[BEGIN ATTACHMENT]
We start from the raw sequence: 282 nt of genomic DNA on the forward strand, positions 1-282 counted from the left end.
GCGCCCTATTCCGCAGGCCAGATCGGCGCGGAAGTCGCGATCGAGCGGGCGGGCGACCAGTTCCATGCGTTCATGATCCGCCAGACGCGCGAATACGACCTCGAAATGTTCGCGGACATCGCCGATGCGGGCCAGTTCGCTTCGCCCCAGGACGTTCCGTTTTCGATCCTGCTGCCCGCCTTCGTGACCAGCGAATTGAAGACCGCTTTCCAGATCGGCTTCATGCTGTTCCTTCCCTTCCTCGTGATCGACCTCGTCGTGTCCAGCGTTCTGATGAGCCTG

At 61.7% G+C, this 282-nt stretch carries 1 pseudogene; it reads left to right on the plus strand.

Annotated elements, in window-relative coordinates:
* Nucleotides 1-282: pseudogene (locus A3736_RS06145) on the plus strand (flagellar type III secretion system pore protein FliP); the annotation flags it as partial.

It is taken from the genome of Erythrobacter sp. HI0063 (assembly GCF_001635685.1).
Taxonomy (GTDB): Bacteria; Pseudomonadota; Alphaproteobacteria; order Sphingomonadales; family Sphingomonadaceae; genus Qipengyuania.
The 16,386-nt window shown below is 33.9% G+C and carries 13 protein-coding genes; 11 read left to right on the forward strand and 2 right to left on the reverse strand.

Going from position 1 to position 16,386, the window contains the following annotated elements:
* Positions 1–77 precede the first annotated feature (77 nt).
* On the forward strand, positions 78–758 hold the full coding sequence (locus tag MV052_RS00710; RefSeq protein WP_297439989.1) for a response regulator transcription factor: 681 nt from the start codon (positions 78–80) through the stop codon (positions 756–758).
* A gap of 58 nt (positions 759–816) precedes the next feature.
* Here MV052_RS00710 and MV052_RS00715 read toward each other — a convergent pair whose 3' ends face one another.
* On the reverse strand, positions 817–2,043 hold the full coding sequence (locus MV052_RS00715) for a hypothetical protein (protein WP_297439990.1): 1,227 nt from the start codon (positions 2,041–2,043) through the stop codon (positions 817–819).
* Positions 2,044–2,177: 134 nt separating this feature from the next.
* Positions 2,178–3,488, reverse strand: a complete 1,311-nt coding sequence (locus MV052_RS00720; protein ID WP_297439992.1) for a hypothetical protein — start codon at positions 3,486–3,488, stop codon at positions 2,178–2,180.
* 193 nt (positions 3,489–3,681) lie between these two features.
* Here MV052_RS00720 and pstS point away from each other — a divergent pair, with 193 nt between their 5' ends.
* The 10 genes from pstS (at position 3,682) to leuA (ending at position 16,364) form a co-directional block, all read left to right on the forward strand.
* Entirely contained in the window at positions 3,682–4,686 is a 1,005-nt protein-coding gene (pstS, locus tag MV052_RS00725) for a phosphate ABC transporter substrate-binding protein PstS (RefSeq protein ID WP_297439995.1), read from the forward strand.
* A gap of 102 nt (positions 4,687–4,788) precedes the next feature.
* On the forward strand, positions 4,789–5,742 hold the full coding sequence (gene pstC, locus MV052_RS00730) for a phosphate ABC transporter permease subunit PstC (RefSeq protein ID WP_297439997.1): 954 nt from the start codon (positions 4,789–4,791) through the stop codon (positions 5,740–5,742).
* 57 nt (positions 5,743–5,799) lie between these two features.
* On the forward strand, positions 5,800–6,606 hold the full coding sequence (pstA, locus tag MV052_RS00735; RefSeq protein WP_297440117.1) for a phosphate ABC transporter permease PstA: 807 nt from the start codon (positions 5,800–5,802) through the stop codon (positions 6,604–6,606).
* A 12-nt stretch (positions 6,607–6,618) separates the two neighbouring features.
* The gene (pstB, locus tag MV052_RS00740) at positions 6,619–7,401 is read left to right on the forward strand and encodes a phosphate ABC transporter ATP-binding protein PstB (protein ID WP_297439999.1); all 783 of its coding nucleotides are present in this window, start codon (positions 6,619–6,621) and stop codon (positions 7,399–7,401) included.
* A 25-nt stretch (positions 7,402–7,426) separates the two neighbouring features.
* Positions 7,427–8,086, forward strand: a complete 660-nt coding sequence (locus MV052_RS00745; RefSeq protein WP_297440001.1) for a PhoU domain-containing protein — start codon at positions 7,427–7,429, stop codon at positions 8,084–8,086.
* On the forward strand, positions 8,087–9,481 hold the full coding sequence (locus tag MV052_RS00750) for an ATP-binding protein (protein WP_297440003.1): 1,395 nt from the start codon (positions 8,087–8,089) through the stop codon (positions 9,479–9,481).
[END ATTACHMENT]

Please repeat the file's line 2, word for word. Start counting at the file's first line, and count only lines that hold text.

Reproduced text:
GCGCCCTATTCCGCAGGCCAGATCGGCGCGGAAGTCGCGATCGAGCGGGCGGGCGACCAGTTCCATGCGTTCATGATCCGCCAGACGCGCGAATACGACCTCGAAATGTTCGCGGACATCGCCGATGCGGGCCAGTTCGCTTCGCCCCAGGACGTTCCGTTTTCGATCCTGCTGCCCGCCTTCGTGACCAGCGAATTGAAGACCGCTTTCCAGATCGGCTTCATGCTGTTCCTTCCCTTCCTCGTGATCGACCTCGTCGTGTCCAGCGTTCTGATGAGCCTG